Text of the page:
Given an adequate context, it is possible to interpret (10a) as being about a paper that has more than just one mistake. Intuitively, stress on the indefinite article un would restrict the interpretation to one where there are no mistakes at all. Though in principle (10a) is ambiguous, the latter interpretation is more naturally conveyed by Trabadju ka teni ninhum éru (The paper has no mistakes). What is important for our purposes is that (10a) is potentially ambiguous, whereas when the bare noun is present, the only available interpretation is that there are no mistakes. Informally speaking, in (10b) negation has scope over the noun phrase, which is inert.

Finally, the translations of the English sentences in (2) show the same contrast:

    1. (11)
    1. a.
    1.   Sta
    2.   is
    1. katxor
    2. dog
    1. pa
    2. by
    1. tudu
    2. every
    1. ládu
    2. side
    1. na
    2. in
    1. vila.
    2. village
    1.    ‘There are dogs everywhere in the village.’
    1.  
    1. b.
    1. #Sta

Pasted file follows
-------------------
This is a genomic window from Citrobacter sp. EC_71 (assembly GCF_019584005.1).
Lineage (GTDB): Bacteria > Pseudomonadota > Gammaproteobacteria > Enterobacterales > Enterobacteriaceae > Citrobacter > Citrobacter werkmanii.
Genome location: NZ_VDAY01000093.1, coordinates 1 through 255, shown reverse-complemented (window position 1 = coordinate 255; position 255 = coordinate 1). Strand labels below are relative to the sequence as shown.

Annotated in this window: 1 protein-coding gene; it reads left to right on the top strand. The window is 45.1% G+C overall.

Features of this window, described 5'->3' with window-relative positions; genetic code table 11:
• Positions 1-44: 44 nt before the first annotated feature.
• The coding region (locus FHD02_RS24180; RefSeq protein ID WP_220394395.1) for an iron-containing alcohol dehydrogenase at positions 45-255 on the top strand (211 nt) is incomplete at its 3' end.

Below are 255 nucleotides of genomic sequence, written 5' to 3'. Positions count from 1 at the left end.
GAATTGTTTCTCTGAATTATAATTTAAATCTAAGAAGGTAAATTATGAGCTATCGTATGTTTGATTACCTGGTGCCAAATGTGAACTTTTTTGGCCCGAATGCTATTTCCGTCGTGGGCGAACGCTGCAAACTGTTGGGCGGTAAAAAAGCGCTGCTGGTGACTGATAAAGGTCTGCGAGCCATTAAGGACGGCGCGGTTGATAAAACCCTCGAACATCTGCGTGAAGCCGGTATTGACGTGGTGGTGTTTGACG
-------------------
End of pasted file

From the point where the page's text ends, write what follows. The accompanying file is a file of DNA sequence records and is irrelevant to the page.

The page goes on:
2.   is
    1. un
    2. a
    1. katxor
    2. dog
    1. pa
    2. by
    1. tudu
    2. every
    1. ládu
    2. side
    1. na
    2. in
    1. vila.
    2. village
    1.    ‘There is a dog everywhere in the village.’

The noun phrase katxor (dog) is interpreted as referring to different realizations of the dog, as with the bare plural in English. In every place in the village, there is a realization of the kind. In (11b), un katxor (a dog) is interpreted as referring to a specific dog, and of course, normally a dog cannot be everywhere.

Throughout the examples above, the bare noun is contrasted with the indefinite phrase showing the pattern one expects to find if it denotes the kind. It is scope inert; it does not interact with other operators, such as negation and frequentatives. We can draw some conclusions from this and the data we presented before: first, one cannot explain the bare noun as a covert manifestation of the indefinite article. The contrasts show that the bare noun phrase, in this language, is not headed by a null indefinite article. If this were the case, then there would be no contrast between bare and indefinite forms. Thus, Alexandre & Soares (2005) seem to be right when they claim that the indefinite article is obligatory: only the indefinite article conveys that there is an individual who has that particular property, as shown by (10b) and (11b). Secondly, only the bare noun denotes the kind, as shown by (5a). Thirdly, the bare noun can be used anaphorically, thus conveying definiteness. Fourth, in episodic contexts, it is ambiguous between a definite and an indefinite reading.

Let us now turn to plurality. Normally in CV, plurality is marked on the determiner, except for nouns that refer to people, which seem to be the only natural examples of the bare plural in this language: